Donate to Science & Enterprise

S&E on Mastodon

S&E on LinkedIn

S&E on Flipboard

Please share Science & Enterprise

Collaboration Targets New Circulating Tumor Cell Technology

Blood bag (NIH)

(National Institutes of Health)

Massachusetts General Hospital (MGH) in Boston and Veridex LLC, a biotechnology subsidiary of pharmaceutical company Johnson & Johnson  in Raritan, New Jersey said today they plan to develop and commercialize a technology for capturing, counting, and characterizing tumor cells found in patients’ blood. These circulating tumor cells (CTCs) are cancer cells that have detached from the tumor and are found at low levels in the bloodstream.

The value of capturing and counting CTCs is evolving as more research data are gathered about the utility of these markers in monitoring disease progression and potentially guiding personalized cancer therapy. This technology is expected to be used by oncologists as a diagnostic tool for personalizing patient care, and researchers to accelerate and improve drug discovery and development.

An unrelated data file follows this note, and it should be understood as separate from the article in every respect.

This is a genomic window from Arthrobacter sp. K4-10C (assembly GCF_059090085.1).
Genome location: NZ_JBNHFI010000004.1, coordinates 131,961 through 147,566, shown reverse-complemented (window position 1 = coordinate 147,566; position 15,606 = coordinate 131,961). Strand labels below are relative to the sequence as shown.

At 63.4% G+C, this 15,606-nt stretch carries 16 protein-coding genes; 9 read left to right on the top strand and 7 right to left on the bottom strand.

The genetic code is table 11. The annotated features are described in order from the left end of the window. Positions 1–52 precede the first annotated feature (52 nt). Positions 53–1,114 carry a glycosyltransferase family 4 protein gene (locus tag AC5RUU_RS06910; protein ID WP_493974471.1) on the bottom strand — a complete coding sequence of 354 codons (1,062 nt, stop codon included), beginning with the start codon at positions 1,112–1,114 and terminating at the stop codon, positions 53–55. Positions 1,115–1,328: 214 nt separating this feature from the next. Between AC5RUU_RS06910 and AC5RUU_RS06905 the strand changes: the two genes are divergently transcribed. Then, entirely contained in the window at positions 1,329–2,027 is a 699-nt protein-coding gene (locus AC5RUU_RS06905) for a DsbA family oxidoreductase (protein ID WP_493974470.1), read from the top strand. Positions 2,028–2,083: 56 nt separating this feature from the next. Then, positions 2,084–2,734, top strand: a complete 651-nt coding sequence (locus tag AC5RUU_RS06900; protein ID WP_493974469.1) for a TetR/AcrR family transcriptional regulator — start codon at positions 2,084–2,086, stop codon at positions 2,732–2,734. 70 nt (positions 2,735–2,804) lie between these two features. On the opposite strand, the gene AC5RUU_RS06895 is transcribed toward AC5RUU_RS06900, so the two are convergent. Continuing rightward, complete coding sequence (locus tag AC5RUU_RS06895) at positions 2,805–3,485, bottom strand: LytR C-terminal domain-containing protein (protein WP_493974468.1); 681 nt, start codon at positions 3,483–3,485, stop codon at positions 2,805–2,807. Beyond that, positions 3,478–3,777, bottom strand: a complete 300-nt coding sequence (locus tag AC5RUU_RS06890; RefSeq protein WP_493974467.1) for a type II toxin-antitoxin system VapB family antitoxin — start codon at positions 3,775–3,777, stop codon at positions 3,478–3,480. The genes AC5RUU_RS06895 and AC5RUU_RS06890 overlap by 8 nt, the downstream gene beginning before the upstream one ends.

The collaboration will bring technology innovation experts and molecular biologists and clinical researchers from MGH together with research and development staff at Veridex, who have experience in clinical validation and regulatory clearance of new medical technology. Veridex will also tap the expertise of the Ortho Biotech oncology R&D unit of Johnson & Johnson in therapeutics, biomarkers, and diagnostics.

MGH says its team has already developed a microfluidic chip capable of capturing CTCs.  However the technology now being developed with the companies is based on a new technological platform and will aim for even higher sensitivity.

*     *     *

Comments are closed.